It is my hope that when this terribly situation has calmed down somewhat the end result in Denmark will be a much larger degree of understanding between the danish and immigrant communities. Hopefully this will also help to mend the gab which has now opened between Denmark and the Middleeast.


I´m not blind to the fact that this situation is being made more severe by several middleeastern governments (Syria and Iran for instance), who is clearly in support of the violent demonstrations and fails to give danish embassies the protection they need (the youth movement who invaded and set the Danish embassy in Teheran on fire is closely associated with the current President of Iran - and nothing goes on i Syrai without the secret police knowing of it in advance: if a mob of demonstrators succeded in attaching the danish embassy  in Syria it was because the government allowed them to do it). Syria has been under pressure because of the accusations of their involvement on the assasination of the prime minister of Lebanon. Iran has been under pressure to limit their nuclear program. For these two governments this is a chance to relieve that pressure and direct focus otherwere.

But this should not make us believe that these cartoons have not been a great offence to many ordinary muslims around the world. We now have to realise that we live in a world of global communications. And what might in a local Danish context be regarded as a harmless (but unpleasant) cartoon, is taken as a great offense in other parts of the world - as well as among the muslims living in denmark.


EDIT: I just added some more to this post to clarify my thoughts.

EDIT 2: I just had to add this: Throughout this day there have been demonstrations for peace, dialogue, respect and understanding in many danish cities... It seems many communities are extending hands to one another across ethnical and religious differences. This makes me very happy. At least something good has come out of this...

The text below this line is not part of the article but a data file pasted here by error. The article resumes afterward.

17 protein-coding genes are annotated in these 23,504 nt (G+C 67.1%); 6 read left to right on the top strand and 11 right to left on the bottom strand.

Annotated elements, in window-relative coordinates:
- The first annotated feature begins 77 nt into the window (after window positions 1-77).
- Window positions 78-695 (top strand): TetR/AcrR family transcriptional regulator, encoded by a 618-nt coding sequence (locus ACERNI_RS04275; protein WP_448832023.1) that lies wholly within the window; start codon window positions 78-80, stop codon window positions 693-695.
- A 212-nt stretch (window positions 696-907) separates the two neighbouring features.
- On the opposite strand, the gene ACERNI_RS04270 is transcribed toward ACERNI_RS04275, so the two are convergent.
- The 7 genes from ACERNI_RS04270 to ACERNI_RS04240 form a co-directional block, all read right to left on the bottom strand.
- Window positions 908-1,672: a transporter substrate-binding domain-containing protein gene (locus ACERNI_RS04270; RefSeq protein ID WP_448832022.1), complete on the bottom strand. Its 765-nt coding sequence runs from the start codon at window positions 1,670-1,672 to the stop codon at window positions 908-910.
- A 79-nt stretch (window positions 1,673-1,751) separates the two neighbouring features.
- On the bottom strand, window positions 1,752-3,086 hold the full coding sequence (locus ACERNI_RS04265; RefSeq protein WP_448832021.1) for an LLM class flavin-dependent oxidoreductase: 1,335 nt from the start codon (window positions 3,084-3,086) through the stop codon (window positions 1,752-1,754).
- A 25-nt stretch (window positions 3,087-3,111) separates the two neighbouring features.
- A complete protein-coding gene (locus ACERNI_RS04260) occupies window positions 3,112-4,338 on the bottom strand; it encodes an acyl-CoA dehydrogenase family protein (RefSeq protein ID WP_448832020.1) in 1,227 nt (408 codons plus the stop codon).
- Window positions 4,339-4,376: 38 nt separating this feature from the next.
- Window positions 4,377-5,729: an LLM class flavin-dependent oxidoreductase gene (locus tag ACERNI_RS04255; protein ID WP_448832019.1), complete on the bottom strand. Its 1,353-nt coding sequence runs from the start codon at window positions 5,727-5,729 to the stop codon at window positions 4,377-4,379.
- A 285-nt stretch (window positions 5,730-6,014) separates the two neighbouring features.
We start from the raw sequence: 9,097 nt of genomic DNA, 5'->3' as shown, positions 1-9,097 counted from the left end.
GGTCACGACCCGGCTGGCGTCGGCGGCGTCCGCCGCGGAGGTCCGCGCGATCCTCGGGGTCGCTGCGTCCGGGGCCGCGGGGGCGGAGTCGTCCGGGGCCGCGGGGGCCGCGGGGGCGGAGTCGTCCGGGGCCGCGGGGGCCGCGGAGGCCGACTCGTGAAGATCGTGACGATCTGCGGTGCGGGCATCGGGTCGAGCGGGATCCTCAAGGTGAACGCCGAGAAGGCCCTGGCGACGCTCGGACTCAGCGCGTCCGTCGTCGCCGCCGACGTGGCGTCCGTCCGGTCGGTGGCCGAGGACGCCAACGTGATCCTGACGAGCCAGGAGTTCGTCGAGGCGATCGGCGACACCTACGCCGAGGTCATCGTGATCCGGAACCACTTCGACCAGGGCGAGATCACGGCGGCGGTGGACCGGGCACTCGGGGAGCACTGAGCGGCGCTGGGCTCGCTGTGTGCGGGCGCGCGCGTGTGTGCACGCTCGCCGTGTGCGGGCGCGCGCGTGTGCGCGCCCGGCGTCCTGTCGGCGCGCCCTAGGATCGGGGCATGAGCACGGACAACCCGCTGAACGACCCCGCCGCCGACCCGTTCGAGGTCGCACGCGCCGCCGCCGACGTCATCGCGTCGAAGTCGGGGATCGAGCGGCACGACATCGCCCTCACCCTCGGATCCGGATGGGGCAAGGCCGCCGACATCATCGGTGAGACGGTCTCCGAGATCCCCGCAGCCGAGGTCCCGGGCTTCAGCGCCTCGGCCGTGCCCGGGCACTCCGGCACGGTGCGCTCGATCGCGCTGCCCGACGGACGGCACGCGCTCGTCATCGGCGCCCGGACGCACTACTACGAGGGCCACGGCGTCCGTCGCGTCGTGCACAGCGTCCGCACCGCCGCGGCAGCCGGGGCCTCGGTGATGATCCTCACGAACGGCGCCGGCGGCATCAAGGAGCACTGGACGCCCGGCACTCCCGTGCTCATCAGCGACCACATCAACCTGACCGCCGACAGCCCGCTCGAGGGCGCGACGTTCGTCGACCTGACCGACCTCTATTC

- to avoid misunderstanding: when i refer to danes I mean the ethnical danes, not danish citizens, since many of the muslim immigrants have attained danish citizenship...
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Binabik
Binabik


Responsible
Legendary Hero
posted February 11, 2006 09:51 PM

Quote:
Is it threatening the right to free speech that mohammed should not be drawn? Most people think not.


I guess I'm not "most people".  Drawing a picture of Mohammed lies at the very heart of free speech.  If we only speak to an audience who agrees with us and is not offended, then there would be no need for a right to free speech.  Free speech exists for the sole reason that people *DON'T* agree or are offended.

Each country has to determine for themselves whether they have a right to free speech.  They have to determine if offending someone nullifies free speech, whether the offended person is within their borders or outside.  But to begin making exceptions for one offended group is a very dangerous game to play with a right many of us feel is fundamental.  Because no matter what a person says, it will offend somebody.  And as I stated, the fact that it offends somebody is the only reason we have such a thing as free speech in the first place.
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privatehudson
privatehudson


Responsible
Legendary Hero
The Ultimate Badass
posted February 11, 2006 09:51 PM

There was a demonstration in London today protesting the cartoons but also objecting to those who attack embassies or call for violent reponses to the cartoons. It's good to see that there are those willing to stand up and be counted for peace rather than violence.